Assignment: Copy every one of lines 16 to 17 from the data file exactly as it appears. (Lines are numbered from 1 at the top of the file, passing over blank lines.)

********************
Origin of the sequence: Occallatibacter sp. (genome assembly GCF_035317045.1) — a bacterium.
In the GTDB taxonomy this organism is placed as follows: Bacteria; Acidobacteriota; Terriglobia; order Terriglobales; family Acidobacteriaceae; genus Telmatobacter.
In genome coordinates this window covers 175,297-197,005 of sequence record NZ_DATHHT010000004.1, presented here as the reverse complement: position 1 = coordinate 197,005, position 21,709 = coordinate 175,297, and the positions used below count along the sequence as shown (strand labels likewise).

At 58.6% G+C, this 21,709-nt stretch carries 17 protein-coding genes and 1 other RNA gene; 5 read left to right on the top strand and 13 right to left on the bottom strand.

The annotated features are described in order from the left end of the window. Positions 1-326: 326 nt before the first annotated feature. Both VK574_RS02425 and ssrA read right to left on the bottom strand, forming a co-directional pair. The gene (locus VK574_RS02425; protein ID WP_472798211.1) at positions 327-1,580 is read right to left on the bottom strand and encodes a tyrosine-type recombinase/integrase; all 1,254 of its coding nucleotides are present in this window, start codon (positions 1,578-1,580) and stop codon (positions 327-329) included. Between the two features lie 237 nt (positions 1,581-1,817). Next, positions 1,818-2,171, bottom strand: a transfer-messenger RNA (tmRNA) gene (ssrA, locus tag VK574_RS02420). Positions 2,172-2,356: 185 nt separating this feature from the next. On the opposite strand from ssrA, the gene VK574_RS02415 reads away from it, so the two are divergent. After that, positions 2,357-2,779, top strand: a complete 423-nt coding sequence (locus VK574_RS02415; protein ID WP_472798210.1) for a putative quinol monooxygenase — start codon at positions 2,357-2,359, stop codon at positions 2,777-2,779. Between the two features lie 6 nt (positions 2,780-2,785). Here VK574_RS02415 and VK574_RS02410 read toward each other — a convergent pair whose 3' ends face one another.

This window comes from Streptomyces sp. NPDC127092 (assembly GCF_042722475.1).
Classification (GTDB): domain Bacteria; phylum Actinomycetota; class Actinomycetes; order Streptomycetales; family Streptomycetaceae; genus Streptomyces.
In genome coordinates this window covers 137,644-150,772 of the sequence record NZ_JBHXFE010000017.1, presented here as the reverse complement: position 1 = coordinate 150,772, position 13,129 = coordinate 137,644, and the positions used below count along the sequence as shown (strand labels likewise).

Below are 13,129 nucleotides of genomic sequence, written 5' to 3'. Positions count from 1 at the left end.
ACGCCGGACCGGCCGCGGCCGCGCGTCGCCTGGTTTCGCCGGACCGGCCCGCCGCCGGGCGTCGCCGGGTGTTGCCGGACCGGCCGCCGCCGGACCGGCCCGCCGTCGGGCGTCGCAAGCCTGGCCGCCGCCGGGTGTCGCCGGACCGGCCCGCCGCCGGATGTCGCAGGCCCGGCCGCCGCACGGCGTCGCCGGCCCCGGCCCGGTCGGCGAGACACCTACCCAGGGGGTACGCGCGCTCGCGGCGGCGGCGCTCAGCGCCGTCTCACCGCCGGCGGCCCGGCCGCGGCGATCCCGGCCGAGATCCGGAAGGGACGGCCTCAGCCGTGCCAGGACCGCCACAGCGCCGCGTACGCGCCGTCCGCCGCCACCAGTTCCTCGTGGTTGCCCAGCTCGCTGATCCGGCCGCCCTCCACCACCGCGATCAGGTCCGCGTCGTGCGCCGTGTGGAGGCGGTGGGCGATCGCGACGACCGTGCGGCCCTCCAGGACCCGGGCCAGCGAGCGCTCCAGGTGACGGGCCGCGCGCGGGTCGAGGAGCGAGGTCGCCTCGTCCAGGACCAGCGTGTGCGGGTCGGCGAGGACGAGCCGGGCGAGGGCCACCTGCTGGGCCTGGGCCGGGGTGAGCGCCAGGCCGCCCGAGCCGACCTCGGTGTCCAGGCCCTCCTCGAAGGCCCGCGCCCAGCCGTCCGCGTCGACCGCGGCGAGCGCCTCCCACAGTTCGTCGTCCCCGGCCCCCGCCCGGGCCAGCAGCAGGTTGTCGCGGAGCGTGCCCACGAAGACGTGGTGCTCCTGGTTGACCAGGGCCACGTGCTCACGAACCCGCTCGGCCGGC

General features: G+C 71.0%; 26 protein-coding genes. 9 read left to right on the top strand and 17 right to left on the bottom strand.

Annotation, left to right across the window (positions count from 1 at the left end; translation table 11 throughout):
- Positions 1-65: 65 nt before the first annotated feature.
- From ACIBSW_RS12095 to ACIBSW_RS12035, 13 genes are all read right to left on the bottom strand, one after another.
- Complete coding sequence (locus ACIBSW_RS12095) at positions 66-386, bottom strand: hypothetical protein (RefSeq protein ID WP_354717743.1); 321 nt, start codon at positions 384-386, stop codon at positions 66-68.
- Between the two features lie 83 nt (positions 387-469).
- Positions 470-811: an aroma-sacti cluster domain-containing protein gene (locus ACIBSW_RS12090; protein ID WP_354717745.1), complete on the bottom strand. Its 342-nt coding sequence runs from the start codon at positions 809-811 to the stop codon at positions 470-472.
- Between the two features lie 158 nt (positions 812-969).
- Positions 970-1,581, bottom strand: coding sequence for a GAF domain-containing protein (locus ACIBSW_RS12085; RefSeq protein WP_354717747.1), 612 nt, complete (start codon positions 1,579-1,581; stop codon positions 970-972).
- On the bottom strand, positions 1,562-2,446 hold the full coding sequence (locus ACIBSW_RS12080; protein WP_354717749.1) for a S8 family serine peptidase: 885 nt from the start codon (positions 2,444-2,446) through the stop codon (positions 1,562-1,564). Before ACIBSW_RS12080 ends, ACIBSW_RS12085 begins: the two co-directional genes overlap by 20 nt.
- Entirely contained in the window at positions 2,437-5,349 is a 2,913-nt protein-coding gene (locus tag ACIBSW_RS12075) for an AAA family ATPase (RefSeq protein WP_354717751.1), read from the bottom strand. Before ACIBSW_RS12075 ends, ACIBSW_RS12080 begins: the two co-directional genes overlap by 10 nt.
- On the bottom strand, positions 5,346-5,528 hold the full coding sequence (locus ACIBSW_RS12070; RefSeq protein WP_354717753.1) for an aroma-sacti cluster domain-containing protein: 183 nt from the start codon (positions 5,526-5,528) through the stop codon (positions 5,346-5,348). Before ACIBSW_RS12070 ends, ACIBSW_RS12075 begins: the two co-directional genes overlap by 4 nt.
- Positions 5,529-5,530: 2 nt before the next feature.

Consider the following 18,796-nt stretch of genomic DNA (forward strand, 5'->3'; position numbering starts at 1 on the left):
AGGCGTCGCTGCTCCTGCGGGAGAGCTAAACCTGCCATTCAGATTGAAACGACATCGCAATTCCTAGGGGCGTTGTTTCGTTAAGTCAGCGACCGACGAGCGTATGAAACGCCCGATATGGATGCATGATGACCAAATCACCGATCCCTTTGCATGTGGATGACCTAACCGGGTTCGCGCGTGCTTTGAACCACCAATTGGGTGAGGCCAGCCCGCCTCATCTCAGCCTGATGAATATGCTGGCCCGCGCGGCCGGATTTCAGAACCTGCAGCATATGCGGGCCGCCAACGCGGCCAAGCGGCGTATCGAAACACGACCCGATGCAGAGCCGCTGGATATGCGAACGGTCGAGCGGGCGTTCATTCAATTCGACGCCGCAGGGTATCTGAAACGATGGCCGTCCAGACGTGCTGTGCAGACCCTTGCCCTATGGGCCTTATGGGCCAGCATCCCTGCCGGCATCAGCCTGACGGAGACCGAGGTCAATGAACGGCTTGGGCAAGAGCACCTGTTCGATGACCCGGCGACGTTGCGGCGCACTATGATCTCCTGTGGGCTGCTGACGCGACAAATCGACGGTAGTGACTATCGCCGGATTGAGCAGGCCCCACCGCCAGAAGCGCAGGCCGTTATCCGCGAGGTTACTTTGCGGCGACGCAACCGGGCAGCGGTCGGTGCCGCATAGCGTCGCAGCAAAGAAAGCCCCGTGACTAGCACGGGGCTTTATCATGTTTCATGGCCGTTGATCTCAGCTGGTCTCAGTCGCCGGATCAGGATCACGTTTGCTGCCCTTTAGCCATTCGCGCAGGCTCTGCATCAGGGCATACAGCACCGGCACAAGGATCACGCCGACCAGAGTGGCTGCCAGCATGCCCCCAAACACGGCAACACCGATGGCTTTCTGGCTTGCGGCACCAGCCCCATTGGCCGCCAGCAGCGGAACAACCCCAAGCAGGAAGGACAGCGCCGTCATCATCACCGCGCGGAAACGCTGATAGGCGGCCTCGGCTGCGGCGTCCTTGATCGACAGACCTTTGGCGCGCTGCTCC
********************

- Between the two features lie 83 nt (positions 387-469).
- Positions 470-811: an aroma-sacti cluster domain-containing protein gene (locus ACIBSW_RS12090; protein ID WP_354717745.1), complete on the bottom strand. Its 342-nt coding sequence runs from the start codon at positions 809-811 to the stop codon at positions 470-472.